Psychologist Self-Protection Over the Edge

February 26, 2008

The Absurdity of 911 Voicemail Warnings

Hopefully signaling the peak of an epidemic of excessive self-protection, many psychologists now sport recorded voicemail messages that advise callers to hang up and dial 911 in case of medical emergency. Such warnings presumably inform unwitting callers that psychologists cannot provide emergency medical services. These 911 outgoing messages must be proliferating out of fear that psychologists could be sued by someone who expected to find cardiac defibrillation, gastric lavage, suturing, or other emergency medical procedures at the end of psychologists’ phone lines. Failing to do so, these psychologists fear, callers could become injured in some fashion and then sue them for negligence.

Yet no such legal, ethical, or commonsensical protective standard for psychologists exists. At their best, such outgoing voicemail greetings reveal ignorance of the basic striving for self-reliance that underlies and unifies all the varied psychotherapeutic approaches; at their worst, these greetings insult, demean, or confuse callers. They reveal blatant psychologist self-protection, not concern for patient welfare.

Working to increase personal empowerment is one of the most basic foundations underlying all psychotherapeutic approaches, from the most cognitive-behavioral to the most psychoanalytic. Individuals experiencing psychological symptoms disrupting the academic, occupational, or social realms of their lives seek the assistance of mental health professionals to reduce their discomfort and increase their functionality. They select psychologists who then, utilizing one method or another, work to increase their autonomy and self-reliance .

Consumers of psychotherapeutic services obviously differ in terms of level of impairment: The most disturbed may be acutely psychotic or suicidal. They could have marked cognitive and intellectual impairments. They may require a high level of external structure, including direct support and guidance, environmental manipulation, psychotropic medication, and even psychiatric hospitalization. The least disturbed, in contrast, may seek psychotherapy solely out of a desire for personal growth. However – and this is where, again, all psychotherapies overlap with one another – all forms of psychological treatment work to increase the capacity for independent functioning. Patients need to be met at their unique developmental levels. But all psychotherapeutic approaches nonetheless work to increase their capacities for independent functioning, regardless of their presenting status.

By offering on their outgoing voicemail messages information most three-year-olds have already mastered, psychologists send their callers a most counter-therapeutic message. They communicate numerous anti-autonomous, anti-self-reliant ideas, including that these callers: 1. lack sufficient intelligence to call 911 directly if they are having a medical emergency; 2. lack sufficient judgment to make such a discrimination before calling; 3. lack sufficient autonomy that they would need psychologists to advise them of such information; and 4. are functioning at such a low cognitive and social level that their very capacity to operate a telephone, to call anyone, is questionable.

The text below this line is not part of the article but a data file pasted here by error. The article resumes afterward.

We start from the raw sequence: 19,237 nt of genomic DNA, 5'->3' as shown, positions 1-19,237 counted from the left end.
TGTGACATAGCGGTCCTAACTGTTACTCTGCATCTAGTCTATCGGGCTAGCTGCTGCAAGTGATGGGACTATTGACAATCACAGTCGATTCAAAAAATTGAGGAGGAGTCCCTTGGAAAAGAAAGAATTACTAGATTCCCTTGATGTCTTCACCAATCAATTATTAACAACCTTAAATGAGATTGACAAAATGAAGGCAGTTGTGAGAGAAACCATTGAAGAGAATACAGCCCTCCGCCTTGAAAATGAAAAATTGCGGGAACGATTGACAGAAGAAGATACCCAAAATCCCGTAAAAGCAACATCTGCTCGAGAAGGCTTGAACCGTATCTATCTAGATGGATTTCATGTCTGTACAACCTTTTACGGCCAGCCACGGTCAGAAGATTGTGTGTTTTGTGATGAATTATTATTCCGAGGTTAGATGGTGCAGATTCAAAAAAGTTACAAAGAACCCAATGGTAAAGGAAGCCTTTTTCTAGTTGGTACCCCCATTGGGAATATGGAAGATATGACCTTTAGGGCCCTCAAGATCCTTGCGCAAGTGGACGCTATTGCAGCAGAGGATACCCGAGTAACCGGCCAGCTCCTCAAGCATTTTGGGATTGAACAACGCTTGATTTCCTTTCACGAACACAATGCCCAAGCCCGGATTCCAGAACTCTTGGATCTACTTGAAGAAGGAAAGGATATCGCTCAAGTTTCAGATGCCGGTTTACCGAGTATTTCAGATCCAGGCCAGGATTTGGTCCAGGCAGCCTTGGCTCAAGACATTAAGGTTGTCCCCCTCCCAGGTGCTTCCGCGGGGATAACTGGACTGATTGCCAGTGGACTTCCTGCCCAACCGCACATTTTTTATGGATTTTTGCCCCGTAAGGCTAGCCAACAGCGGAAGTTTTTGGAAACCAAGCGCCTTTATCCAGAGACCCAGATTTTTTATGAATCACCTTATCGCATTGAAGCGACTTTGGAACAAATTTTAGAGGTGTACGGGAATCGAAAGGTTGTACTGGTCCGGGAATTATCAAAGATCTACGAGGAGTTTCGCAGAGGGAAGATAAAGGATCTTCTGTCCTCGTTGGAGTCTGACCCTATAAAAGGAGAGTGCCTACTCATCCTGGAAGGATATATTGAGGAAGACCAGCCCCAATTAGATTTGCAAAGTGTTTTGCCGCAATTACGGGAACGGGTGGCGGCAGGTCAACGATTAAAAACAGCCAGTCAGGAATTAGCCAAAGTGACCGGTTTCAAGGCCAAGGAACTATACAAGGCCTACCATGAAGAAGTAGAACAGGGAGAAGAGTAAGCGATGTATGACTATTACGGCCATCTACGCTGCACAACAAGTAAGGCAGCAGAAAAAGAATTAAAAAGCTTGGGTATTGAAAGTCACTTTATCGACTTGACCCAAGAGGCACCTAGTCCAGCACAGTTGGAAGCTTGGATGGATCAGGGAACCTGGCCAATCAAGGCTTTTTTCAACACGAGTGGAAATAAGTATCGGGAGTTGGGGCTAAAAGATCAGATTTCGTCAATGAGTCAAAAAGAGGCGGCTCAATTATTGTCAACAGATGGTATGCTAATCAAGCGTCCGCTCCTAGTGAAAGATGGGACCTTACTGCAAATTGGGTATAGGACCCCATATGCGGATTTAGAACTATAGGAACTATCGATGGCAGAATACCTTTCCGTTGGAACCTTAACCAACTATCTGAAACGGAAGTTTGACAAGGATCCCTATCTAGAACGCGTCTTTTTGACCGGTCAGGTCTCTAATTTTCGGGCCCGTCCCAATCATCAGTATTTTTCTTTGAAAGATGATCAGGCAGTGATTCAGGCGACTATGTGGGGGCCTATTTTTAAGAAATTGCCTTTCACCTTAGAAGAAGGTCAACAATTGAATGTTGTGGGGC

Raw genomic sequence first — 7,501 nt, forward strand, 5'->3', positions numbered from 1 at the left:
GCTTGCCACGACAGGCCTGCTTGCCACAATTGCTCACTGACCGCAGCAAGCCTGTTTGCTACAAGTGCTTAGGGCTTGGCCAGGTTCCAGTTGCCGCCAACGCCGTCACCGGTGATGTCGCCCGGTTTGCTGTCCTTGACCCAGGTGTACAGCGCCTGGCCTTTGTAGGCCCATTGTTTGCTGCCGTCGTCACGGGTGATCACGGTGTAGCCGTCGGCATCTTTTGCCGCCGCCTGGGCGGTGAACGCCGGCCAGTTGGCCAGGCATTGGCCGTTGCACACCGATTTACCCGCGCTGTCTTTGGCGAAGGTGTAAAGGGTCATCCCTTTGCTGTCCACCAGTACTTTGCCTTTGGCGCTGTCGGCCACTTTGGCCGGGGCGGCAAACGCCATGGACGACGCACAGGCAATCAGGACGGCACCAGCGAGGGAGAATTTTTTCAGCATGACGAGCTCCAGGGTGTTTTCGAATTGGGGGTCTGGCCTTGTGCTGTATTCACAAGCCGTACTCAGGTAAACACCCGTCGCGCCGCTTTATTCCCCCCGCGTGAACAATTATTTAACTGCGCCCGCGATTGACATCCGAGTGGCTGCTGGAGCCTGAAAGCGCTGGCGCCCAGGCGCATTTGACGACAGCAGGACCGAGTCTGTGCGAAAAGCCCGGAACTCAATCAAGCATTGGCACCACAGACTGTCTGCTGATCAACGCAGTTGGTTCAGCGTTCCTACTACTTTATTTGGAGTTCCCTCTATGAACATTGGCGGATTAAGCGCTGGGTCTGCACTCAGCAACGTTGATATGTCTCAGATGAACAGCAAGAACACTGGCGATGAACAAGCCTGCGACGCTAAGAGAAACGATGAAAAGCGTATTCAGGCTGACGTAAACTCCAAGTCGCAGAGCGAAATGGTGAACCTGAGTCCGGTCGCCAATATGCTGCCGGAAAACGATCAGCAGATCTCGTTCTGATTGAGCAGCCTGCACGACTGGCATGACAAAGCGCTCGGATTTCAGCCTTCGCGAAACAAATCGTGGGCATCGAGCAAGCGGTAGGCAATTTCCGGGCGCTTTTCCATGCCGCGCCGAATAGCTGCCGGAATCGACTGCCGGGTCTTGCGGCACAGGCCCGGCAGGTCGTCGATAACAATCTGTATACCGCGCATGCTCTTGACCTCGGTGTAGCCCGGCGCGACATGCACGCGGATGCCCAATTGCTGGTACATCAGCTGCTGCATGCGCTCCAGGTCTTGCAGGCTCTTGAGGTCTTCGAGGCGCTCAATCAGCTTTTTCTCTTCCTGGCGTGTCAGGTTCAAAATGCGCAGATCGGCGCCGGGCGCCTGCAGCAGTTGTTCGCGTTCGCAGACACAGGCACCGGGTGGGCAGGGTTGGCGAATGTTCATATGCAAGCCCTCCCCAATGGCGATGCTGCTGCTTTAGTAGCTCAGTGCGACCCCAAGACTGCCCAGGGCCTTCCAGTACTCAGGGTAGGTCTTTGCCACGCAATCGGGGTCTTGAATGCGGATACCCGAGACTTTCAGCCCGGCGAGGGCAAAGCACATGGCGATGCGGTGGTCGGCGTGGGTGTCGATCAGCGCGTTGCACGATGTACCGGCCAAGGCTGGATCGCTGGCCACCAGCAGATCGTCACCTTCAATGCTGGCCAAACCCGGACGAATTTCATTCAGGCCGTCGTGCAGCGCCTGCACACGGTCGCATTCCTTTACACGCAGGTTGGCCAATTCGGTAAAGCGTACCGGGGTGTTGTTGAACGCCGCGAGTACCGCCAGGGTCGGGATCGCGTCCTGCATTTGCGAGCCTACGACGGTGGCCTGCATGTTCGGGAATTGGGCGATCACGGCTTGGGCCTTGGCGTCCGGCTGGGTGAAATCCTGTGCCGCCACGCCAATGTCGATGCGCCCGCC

Psychologists with these outgoing messages of course also communicate about themselves. These messages suggest, first and foremost, that they hold these potentially degrading beliefs about their callers. They also reveal a certain grandiosity, specifically the belief that they are medical professionals (or firefighters or police) when, in fact, they are not.

If callers were prone to anger, they might feel outraged at being treated in such a demeaning fashion. If they were prone to feeling insecure, they might receive the recording as a further sign of their own inadequacy. If they were in fact feeling suicidal, they might reasonably reach the conclusion that the psychologist would impulsively transfer them to a medical professional if their self-destructive feelings intensified. If they were psychotic, the 911 warning could well elicit confusion, i.e. do I need to call 911 now that worms are eating away at my internal organs?

Why, other than for protection against a wildly remote lawsuit, would psychologists believe they need to offer such an option? It would be difficult to find an individual, even an intellectually compromised one, who would expect to receive emergency medical treatment from psychologists. If psychologists feel compelled to warn callers that they are not emergency room physicians, then should they also inform callers that they are not lawyers, accountants, veterinarians, or insurance sales people? Could psychologists be sued because a caller was hoping for legal advice and instead received an interpretation, or was hoping for financial advice and instead received empathy? One wonders where this absurdity will stop.

These 911 voicemail warnings communicate inadequacy, not self-reliance. They condescend rather than empower. They create distance and formality rather than openness and acceptance. In short, they contradict every basic, foundational aspect of psychological practice regardless of theoretical orientation. As such, they should be immediately discontinued by all psychologists that use them.

By Alan Karbelnig, Ph.D.

(Dr. Karbelnig, a past Member of the CPA Board of Directors and current Chair of the Ethics Committee of the San Gabriel Valley Psychological Association, practices psychoanalytic psychotherapy and forensic psychology in South Pasadena, California.)

Originally Published as:

Karbelnig, A. (2007). 9-1-1 Voicemail Messages Insulting. The National Psychologist, 16 (3):6,9.

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